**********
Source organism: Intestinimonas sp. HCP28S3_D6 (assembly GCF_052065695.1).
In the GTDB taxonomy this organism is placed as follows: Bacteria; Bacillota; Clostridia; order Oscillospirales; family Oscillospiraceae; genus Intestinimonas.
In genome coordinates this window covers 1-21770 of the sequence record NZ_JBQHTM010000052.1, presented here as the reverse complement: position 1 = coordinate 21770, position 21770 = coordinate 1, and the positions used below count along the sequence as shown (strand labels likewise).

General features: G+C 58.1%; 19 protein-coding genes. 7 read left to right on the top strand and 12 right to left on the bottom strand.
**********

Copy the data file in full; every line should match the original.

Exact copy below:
Source organism: Intestinimonas sp. HCP28S3_D6 (assembly GCF_052065695.1).
In the GTDB taxonomy this organism is placed as follows: Bacteria; Bacillota; Clostridia; order Oscillospirales; family Oscillospiraceae; genus Intestinimonas.
In genome coordinates this window covers 1-21770 of the sequence record NZ_JBQHTM010000052.1, presented here as the reverse complement: position 1 = coordinate 21770, position 21770 = coordinate 1, and the positions used below count along the sequence as shown (strand labels likewise).

General features: G+C 58.1%; 19 protein-coding genes. 7 read left to right on the top strand and 12 right to left on the bottom strand.